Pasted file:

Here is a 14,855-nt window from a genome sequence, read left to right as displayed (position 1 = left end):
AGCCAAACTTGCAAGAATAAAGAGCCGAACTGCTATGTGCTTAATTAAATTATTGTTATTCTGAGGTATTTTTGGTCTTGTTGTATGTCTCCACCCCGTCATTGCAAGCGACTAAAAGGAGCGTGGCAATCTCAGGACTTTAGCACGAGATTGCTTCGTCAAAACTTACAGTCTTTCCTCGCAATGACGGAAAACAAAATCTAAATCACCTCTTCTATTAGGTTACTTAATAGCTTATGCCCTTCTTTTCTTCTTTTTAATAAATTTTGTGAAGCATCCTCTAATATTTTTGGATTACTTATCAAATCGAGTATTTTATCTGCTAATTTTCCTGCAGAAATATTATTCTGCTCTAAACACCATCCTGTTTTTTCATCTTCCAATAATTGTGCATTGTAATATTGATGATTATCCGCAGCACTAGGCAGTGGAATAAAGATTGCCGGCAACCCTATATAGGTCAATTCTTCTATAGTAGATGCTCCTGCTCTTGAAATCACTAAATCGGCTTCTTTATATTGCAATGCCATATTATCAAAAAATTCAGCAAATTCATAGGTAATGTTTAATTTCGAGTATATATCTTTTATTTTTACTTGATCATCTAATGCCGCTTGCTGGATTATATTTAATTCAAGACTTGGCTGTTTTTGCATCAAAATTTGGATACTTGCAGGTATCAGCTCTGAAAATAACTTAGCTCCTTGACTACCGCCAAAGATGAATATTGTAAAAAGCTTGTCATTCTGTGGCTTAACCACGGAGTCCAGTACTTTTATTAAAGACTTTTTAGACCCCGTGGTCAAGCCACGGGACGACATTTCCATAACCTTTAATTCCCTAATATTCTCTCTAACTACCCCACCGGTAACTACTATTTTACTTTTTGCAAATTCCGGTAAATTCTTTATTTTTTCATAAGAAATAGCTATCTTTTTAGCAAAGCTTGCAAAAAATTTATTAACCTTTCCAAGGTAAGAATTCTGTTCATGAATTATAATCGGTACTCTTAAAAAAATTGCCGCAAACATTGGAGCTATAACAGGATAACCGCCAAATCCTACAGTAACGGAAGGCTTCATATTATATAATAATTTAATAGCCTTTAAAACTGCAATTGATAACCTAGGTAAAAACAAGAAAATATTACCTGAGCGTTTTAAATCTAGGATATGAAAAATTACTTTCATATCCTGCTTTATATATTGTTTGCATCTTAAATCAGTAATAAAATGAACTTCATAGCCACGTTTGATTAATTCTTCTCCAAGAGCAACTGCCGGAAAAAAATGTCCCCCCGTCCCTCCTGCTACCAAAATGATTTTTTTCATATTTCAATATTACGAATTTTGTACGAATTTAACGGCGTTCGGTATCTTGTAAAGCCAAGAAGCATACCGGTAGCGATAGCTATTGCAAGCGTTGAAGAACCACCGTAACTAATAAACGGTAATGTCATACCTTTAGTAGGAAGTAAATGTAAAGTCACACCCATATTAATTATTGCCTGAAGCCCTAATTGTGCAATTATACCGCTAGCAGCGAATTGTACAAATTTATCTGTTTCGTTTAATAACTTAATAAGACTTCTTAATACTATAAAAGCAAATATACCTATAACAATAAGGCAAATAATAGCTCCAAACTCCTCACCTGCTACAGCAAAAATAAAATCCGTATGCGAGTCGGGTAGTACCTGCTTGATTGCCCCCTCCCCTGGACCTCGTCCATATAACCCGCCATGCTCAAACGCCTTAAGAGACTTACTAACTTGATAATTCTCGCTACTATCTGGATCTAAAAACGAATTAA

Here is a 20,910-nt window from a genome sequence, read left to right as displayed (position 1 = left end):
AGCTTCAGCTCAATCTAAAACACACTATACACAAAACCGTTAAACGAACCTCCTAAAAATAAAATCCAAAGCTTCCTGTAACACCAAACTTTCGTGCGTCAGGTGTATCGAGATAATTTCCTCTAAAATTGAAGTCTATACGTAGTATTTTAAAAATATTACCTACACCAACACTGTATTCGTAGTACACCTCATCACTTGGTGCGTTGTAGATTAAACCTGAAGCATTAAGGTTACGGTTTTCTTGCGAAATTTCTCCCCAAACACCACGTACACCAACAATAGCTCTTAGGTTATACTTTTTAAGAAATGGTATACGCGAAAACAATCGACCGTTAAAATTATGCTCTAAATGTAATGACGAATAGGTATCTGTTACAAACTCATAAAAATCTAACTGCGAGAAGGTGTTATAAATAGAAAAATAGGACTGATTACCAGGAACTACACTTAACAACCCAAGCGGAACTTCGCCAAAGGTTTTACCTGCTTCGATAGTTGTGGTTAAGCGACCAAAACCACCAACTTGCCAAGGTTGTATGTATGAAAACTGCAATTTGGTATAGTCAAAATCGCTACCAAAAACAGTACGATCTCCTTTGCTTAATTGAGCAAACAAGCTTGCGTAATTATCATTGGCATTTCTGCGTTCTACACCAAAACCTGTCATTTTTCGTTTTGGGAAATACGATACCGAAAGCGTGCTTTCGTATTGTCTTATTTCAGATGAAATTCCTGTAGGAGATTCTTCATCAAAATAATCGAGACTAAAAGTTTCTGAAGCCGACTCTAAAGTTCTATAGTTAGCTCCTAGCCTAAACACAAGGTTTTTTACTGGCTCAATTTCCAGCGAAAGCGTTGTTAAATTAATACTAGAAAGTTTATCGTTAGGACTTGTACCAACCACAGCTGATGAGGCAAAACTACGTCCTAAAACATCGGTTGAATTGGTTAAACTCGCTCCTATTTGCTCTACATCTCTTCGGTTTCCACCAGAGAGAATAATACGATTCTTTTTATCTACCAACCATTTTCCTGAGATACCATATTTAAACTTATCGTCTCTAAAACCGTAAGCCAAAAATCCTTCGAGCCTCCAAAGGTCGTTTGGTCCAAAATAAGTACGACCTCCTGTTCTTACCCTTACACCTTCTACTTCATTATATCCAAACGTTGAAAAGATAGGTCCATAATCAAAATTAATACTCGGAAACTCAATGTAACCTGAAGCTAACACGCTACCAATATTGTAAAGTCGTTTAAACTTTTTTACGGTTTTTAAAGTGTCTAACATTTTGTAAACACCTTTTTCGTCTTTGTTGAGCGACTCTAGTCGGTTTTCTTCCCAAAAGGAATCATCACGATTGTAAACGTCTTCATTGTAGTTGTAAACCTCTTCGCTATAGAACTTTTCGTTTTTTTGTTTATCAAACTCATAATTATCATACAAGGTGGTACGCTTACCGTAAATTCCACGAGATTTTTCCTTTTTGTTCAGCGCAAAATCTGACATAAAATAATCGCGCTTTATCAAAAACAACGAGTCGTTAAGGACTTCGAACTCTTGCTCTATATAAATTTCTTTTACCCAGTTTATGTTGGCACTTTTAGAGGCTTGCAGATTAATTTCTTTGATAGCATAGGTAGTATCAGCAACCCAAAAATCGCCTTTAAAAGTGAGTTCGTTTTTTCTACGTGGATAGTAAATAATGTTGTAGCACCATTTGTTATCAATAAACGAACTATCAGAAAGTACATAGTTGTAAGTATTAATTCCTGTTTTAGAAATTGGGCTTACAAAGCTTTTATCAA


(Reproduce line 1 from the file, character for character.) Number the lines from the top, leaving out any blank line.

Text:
Here is a 14,855-nt window from a genome sequence, read left to right as displayed (position 1 = left end):